Historian Mary Beard says many of our popular notions about the empire are based on culture — like the play Julius Caesar or the film Gladiator — rather than fact. Her new book is called SPQR.
As the 60th anniversary of the historic Montgomery Bus Boycott approaches, author Jeanne Theoharis says it's time to let go of the image of Rosa Parks as an unassuming accidental activist.
For decades, astronomers believed there was another planet in our solar system, tucked just out of sight. Then Albert Einstein figured out it wasn't there. Author Thomas Levenson explains.
"Not Without My Daughter" told the story of an American mother and daughter fleeing Iran. Now that young girl is telling her own story in her memoir, "My Name is Mahtob."
Two academics from Germany, writing as Sara Moliner, have recreated a sepia-toned 1950s Barcelona in this new mystery novel. Critic Bethanne Patrick says City's strength is in its variety of women.
It's the season of food, and British food writer Bee Wilson has a book on how our food tastes are formed. NPR's Scott Simon speaks with her about her new book, "First Bite: How We Learn to Eat."
Mabel is a naughty French bulldog at the center of a new children's book by Nathan Lane and Devlin Elliott. NPR's Scott Simon speaks with Lane about his inspiration for the fictional dog.
Box Office Poison artist Alex Robinson is back with a new group of likeable, everyday people, mulling over their desire (or lack thereof) for children and family in an episodic, free-floating comic.
NPR's Ari Shapiro talks with Chicago poet Nate Marshall, who reflects on this week in Chicago and read his poem "Out South."
NPR's Ari Shapiro talks with the actor Rainn Wilson about his new memoir, The Bassoon King: My Life in Art, Faith, and Idiocy.
Ursula Vernon (writing as T. Kingfisher) delivers a fleet, stripped-down fairy tale with echoes of Bluebeard and Peter Beagle. Critic Tasha Robinson praises Vernon's tough-minded, distinctive women
A new young adult book tells the story of a police beating from two perspectives: the black boy who was beaten, and a white boy who witnessed it.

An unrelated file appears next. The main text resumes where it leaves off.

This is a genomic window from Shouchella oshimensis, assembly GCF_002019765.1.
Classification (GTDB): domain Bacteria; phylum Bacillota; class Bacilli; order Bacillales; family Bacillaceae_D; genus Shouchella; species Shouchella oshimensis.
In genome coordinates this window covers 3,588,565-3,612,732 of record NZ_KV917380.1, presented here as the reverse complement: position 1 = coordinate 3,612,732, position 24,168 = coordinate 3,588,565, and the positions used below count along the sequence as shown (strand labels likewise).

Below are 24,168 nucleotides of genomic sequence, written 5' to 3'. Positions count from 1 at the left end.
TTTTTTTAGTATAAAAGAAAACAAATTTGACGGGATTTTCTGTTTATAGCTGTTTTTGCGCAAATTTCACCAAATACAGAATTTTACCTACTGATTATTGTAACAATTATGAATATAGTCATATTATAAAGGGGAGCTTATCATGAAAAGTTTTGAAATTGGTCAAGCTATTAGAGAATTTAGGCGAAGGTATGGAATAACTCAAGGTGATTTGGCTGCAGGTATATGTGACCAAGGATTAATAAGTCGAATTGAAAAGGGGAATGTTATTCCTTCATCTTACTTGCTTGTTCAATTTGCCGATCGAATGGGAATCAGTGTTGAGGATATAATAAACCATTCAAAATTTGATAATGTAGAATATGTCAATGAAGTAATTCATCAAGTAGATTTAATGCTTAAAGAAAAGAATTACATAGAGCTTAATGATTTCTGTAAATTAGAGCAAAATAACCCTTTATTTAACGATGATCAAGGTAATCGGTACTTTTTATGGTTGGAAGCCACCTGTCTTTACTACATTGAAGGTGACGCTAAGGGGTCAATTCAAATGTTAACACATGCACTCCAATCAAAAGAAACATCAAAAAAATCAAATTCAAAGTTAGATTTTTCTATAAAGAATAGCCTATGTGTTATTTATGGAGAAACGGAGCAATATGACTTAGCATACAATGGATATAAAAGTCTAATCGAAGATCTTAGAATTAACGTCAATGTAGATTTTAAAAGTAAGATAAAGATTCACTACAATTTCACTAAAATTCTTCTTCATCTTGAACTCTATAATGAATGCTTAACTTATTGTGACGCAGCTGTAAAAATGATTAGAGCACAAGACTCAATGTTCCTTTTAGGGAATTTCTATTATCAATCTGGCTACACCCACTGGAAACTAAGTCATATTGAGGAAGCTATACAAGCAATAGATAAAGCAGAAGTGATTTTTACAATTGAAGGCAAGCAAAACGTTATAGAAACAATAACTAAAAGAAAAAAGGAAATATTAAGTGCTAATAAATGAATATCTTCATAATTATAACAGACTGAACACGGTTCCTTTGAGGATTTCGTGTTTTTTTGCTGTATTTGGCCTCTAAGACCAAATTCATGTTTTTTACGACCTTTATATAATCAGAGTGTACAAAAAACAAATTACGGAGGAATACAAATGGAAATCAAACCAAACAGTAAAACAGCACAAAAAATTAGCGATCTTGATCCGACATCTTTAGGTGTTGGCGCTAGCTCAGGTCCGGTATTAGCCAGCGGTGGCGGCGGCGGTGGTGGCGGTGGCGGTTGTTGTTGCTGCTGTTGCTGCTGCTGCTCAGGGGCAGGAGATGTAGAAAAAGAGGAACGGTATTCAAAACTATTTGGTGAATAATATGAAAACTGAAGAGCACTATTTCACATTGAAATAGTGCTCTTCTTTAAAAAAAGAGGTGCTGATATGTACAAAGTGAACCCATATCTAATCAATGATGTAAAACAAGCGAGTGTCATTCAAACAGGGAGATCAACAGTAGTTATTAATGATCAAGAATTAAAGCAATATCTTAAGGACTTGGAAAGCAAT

Illustrator Simon Stålenhag has put together a compilation of short stories to accompany his haunting, gorgeous paintings of an alternate Sweden full of aliens and strange technology. And dinosaurs.
Simon Critchley, a British philosopher, has penned an offbeat essay — or is it an autobiographical novel? A memoir thick with fictions? Whatever it is, Memory Theater makes for a delightful read.
Athletes, artists and activists crowd the list of winners of the nation's highest civilian honor. Before they get their medals Tuesday, get to know them — in sight and sound.
Ernest Hemingway's A Moveable Feast has hit the French bestseller list a half century after its publication, all because of a French granny. A 77-year-old Paris woman who lives near the Bataclan concert hall gave a TV interview that went viral. In the interview, she calls on her countrymen to read Hemingway's novel of living it up in the "City of Light."
Mary Gaitskill's new novel chronicles the complex relationship between a poor black girl from Brooklyn and her middle-aged white benefactors. Maureen Corrigan calls The Mare a "raw, beautiful story."
In his new book, Sam Phillips, music writer Peter Guralnick profiles the founder of the Sun Records label. Guralnick says Phillips rejected perfection in favor of spontaneity and individuality.
Walker, the young son of actors Taye Diggs and Idina Menzel, inspired his father to write a book about a day in the life of a mixed-race child.
NPR's Michel Martin talks with author Dawn Lerman about her book My Fat Dad, an exploration of the many ways food shapes our connection to family.